Drive Your Plow Over the Bones of the Dead. Olga Tokarczuk. Translated by Antonia Lloyd-Jones. Thorndike Press, 2019.
The Polish novelist Olga Tokarczuk has become something of a lightning rod in her home country because of her left-wing and anti-establishment views. She is also a vegetarian and recently received the Nobel Prize. So when I heard that Drive Your Plow Over the Bones of the Dead (which turns out to be an allusion to a William Blake poem) had a strong “animal” theme, I was naturally curious and had to check it out.
Well, it does have an animal theme, but if you were expecting lyrical descriptions of the Polish countryside from this author, you can forget that right now. It is a gritty, modern, realistic murder mystery. Continue reading
Bull elephant from Sabi Sands of South Africa. Photo by Lee R. Berger. Source.
The pandemic has hurt “wildlife tourism” and endangered the wildlife which drew in the tourists. The Guardian announced (May 5) that, “Ecotourism collapse threatens communities and wildlife,” and The Washington Post adds (July 17) that this tourism “is essential to wildlife conservation in many African countries.”
These reports are all very true, but send the wrong message and obscure an important reality: wilderness is almost completely gone already. Instead of preserving wilderness, we should be trying to re-establish wilderness. Continue reading
Some of the survivors on July 4, 2019 in Washington Park. Author’s photo.
We learned on the news today that the city is proceeding with its plan to slaughter more geese, just as it did last year. We urge all Denver residents to protest this brutal, stupid, and unnecessary plan. Below is a letter that Kate and I sent to our city council representatives (Paul Kashmann, Debby Ortega, and Robin Kniech) one week ago, on July 1. For more details or to get involved, visit the website of the grassroots group Canada Geese Protection Colorado. Continue reading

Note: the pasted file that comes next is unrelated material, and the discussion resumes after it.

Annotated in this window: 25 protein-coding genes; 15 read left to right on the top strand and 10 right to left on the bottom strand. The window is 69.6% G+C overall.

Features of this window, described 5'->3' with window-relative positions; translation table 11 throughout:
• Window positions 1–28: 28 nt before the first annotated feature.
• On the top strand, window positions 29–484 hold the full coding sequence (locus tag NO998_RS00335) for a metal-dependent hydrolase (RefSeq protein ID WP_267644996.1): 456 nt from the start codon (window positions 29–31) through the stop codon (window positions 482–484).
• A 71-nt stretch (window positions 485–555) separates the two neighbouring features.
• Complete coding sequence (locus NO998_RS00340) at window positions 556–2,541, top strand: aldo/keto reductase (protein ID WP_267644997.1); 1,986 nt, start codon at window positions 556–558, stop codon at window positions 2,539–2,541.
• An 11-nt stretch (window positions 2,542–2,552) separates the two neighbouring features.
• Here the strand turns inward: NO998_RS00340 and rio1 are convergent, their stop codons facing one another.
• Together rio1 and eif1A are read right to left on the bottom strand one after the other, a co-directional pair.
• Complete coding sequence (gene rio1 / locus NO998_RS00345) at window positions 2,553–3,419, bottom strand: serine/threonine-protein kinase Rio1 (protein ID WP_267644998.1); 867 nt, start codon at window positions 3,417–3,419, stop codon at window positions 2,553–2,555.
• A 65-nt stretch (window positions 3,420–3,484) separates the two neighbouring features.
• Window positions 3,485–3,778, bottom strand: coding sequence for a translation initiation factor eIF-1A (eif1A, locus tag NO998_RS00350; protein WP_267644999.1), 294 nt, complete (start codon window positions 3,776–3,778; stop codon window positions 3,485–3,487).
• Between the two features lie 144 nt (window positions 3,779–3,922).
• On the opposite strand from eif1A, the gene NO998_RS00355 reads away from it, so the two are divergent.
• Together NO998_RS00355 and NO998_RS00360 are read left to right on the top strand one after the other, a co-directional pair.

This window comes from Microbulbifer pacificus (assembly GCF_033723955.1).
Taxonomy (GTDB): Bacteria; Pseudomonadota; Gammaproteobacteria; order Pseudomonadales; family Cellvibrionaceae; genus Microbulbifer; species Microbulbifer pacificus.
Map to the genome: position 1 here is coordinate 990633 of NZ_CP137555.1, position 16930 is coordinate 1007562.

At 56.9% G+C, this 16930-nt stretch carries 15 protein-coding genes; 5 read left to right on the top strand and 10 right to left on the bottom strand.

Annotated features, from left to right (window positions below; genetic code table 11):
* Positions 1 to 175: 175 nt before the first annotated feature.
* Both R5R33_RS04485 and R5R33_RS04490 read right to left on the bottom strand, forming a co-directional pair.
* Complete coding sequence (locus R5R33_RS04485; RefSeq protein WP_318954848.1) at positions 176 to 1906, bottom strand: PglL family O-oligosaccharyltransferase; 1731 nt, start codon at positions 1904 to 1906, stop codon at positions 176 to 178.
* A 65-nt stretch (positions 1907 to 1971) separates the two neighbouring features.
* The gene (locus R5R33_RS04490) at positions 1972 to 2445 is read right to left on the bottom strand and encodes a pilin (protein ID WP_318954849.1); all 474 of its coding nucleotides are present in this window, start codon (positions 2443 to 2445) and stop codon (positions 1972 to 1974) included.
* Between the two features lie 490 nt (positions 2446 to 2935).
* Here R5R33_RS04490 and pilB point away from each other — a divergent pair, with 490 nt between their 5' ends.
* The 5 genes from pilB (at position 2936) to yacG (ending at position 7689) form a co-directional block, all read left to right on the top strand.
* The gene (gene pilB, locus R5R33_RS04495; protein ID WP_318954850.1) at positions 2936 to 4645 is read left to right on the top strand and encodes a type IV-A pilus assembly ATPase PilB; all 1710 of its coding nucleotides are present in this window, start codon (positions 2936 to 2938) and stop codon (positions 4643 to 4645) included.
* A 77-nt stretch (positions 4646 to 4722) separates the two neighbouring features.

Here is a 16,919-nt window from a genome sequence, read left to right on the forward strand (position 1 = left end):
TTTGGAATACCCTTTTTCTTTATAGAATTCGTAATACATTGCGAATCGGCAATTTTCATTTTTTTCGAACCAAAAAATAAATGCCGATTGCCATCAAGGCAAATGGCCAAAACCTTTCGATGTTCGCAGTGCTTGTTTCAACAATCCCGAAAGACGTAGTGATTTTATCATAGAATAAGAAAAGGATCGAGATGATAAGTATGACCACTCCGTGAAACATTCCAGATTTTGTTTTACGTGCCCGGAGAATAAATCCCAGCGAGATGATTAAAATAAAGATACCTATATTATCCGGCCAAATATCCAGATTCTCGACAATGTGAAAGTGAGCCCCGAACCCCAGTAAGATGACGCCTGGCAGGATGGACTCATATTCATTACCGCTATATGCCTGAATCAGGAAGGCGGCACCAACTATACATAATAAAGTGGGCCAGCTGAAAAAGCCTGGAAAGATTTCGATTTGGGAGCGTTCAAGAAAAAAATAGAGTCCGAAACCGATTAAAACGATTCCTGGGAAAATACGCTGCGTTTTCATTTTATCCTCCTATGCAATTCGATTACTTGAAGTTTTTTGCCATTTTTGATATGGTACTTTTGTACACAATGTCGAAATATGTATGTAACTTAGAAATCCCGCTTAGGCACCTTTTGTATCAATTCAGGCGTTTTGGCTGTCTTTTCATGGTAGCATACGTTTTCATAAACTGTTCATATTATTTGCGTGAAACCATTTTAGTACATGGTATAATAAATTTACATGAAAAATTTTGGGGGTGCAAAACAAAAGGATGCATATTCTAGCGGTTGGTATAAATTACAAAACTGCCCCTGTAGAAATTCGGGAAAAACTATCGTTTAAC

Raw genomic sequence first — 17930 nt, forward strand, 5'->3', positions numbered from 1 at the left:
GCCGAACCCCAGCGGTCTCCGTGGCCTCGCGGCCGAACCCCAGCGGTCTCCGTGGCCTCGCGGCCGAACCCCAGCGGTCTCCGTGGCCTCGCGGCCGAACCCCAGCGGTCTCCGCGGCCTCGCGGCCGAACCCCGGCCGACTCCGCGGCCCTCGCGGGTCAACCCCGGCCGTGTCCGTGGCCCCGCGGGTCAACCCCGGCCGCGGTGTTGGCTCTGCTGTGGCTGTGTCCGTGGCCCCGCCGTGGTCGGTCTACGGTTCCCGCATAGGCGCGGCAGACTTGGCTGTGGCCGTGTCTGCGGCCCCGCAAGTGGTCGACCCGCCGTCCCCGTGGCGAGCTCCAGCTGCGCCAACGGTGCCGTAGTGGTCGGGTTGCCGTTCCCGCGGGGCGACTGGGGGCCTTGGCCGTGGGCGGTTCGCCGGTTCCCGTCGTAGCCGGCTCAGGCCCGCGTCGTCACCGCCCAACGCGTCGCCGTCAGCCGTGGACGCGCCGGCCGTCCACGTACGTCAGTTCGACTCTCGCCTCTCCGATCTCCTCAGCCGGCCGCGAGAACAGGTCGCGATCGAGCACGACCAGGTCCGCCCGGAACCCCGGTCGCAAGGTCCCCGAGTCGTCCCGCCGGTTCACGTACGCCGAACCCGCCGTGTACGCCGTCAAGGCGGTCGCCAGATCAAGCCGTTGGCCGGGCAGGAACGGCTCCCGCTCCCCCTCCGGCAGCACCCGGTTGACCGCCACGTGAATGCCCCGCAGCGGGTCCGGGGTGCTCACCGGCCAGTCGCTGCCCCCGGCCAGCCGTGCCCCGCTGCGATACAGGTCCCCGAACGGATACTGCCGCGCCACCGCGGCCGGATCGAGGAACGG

Burying plague victims in medieval Tournai (then in France). Public domain image. Source.
It’s probably not news to you that the COVID-19 pandemic is getting worse in the United States. Here are three questions. First, why is the pandemic getting worse? Second, what are the practical implications? Finally, who wants to repeat this experiment in another few years with a different disease? Continue reading
Book cover for “Drawdown”
Several years ago, I took a look at the book Drawdown, edited by Paul Hawken. It has now been turned into a web site, “Project Drawdown,” which several people have recently mentioned to me. It’s a list of proposed solutions to global warming. It is not so much a plan to deal with global warming, but rather strategies that could be integrated into a plan. There are lots of good ideas, including not only the standard ones such as renewable energy, but also including plant-rich diets, forest restoration, bicycle infrastructure, and others.
Approaching global warming in this way looks like an attempt to retrofit sustainability onto our existing system. Is this going to work? Continue reading
I’m ready for this campaign.
The pandemic is scary, but its scariest aspect is something we still don’t know: what will be our society’s ultimate reaction to it? Our treatment of animals was key to the origins of the pandemic, but it is also part of resolving the pandemic.
President Trump is struggling to keep slaughterhouses going and recently declared them to be “essential.” His views are now being backed up by armed right wing protesters demonstrating to reopen the economy. Slaughterhouses are trying to return to their bloody normal, with some sort of minimal protections for slaughterhouse workers; but protections for workers from the virus are still not mandated by the CDC. Some think that slaughterhouses will just continue to produce meat even if it means increased risks to workers.
Vegans can become the voice of calm in this crisis by stating the obvious: plants have protein. Continue reading
On Tuesday, the Denver Post reported that “5th Greeley JBS worker dies.” JBS is a Colorado slaughterhouse employing 6000 workers. Over 100 employees tested positive for the coronavirus (COVID-19), and five have died: four workers and one person who worked at the corporate office. (Let’s see, that works out to about a 5% mortality rate.) Despite this, JBS is re-opening! And the company is going to court to stop the union from raising safety concerns in public! Continue reading
“Pandemic” is a popular board game. If our current situation were replicated in game terms, we would have lost already, because more than seven outbreaks have occurred. Source: author’s photo.